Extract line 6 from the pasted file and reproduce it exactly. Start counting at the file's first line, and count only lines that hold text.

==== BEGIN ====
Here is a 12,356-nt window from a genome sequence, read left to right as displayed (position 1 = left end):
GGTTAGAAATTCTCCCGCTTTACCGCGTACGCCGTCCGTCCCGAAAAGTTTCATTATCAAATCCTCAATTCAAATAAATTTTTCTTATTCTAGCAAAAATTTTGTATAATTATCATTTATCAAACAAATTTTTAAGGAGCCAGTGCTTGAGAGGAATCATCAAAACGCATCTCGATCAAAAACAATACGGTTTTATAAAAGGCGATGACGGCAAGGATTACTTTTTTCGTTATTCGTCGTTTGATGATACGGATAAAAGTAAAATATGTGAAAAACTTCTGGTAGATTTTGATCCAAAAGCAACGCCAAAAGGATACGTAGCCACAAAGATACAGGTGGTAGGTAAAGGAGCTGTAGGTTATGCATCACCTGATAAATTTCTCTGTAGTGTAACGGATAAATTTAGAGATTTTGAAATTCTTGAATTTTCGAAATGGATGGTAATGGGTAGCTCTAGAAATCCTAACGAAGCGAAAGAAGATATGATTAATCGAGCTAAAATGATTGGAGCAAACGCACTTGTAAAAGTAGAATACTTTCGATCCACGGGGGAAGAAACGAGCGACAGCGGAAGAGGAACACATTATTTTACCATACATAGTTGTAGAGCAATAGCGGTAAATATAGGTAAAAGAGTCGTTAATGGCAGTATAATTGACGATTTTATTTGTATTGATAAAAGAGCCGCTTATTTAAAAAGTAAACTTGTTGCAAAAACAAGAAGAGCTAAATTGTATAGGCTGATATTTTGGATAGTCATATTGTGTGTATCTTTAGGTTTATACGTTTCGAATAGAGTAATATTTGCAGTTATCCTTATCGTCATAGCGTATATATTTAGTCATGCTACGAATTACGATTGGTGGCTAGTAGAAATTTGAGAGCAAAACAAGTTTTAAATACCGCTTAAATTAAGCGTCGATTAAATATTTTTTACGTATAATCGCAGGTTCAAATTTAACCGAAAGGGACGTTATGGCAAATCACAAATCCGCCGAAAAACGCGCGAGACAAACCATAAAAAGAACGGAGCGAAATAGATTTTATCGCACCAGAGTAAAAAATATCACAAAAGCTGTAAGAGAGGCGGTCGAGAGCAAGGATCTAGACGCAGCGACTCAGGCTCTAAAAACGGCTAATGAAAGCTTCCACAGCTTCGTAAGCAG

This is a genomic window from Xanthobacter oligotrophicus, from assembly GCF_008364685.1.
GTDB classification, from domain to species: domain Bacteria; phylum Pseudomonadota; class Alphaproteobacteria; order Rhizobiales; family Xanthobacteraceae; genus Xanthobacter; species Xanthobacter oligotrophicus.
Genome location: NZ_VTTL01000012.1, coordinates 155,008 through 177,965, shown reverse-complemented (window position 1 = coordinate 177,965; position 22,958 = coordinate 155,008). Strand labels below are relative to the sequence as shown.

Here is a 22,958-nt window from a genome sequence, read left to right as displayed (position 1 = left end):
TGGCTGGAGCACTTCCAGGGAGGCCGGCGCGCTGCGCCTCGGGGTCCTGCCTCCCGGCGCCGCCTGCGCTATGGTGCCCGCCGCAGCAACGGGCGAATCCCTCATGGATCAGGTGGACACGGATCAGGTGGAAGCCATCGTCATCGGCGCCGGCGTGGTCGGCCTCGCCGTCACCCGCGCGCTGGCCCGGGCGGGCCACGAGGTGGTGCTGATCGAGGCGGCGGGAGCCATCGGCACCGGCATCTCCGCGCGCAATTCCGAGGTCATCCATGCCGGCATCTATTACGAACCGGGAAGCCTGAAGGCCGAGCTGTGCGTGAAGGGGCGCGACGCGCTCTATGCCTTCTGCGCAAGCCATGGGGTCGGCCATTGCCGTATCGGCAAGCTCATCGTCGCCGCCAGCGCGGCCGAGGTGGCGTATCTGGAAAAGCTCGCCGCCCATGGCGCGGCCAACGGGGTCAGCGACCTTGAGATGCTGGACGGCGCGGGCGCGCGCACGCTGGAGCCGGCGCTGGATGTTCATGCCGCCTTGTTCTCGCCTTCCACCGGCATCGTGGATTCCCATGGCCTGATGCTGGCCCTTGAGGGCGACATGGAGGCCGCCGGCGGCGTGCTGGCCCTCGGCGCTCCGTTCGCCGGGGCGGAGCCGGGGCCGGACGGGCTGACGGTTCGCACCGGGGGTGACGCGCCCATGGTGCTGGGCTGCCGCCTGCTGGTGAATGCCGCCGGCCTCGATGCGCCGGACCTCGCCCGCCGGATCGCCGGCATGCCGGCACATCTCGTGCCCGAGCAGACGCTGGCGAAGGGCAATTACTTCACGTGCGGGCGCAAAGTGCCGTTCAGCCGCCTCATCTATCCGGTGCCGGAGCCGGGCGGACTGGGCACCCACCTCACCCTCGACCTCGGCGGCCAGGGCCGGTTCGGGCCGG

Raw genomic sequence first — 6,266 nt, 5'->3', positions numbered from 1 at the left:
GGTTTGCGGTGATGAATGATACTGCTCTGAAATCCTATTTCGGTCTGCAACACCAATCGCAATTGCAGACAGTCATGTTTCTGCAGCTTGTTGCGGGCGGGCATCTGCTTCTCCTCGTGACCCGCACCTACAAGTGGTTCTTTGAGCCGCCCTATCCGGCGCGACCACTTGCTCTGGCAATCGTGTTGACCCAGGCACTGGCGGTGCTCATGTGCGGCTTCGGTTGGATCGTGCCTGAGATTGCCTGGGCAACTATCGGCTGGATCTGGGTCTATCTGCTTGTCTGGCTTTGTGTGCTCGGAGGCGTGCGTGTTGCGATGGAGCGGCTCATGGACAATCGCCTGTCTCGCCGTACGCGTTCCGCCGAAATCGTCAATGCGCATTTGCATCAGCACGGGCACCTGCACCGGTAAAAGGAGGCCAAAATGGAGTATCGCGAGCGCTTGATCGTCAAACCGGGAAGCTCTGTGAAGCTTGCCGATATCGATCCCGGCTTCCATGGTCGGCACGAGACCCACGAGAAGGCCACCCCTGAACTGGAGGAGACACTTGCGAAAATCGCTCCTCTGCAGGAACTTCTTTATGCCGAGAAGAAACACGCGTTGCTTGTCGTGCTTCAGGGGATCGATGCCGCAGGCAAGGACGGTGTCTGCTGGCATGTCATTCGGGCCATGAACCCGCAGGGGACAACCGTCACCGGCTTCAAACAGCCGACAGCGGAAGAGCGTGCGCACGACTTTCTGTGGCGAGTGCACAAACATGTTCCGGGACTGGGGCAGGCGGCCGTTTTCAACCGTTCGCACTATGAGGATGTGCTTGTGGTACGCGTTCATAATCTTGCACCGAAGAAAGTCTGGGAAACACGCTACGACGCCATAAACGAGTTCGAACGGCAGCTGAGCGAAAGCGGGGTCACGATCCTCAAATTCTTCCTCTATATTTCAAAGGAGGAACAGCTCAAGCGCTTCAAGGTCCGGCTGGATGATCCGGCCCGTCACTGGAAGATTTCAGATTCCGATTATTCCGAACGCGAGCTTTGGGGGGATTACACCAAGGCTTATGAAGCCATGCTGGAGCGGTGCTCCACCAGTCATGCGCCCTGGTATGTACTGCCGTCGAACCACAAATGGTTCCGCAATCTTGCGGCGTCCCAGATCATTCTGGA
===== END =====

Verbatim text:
Here is a 22,958-nt window from a genome sequence, read left to right as displayed (position 1 = left end):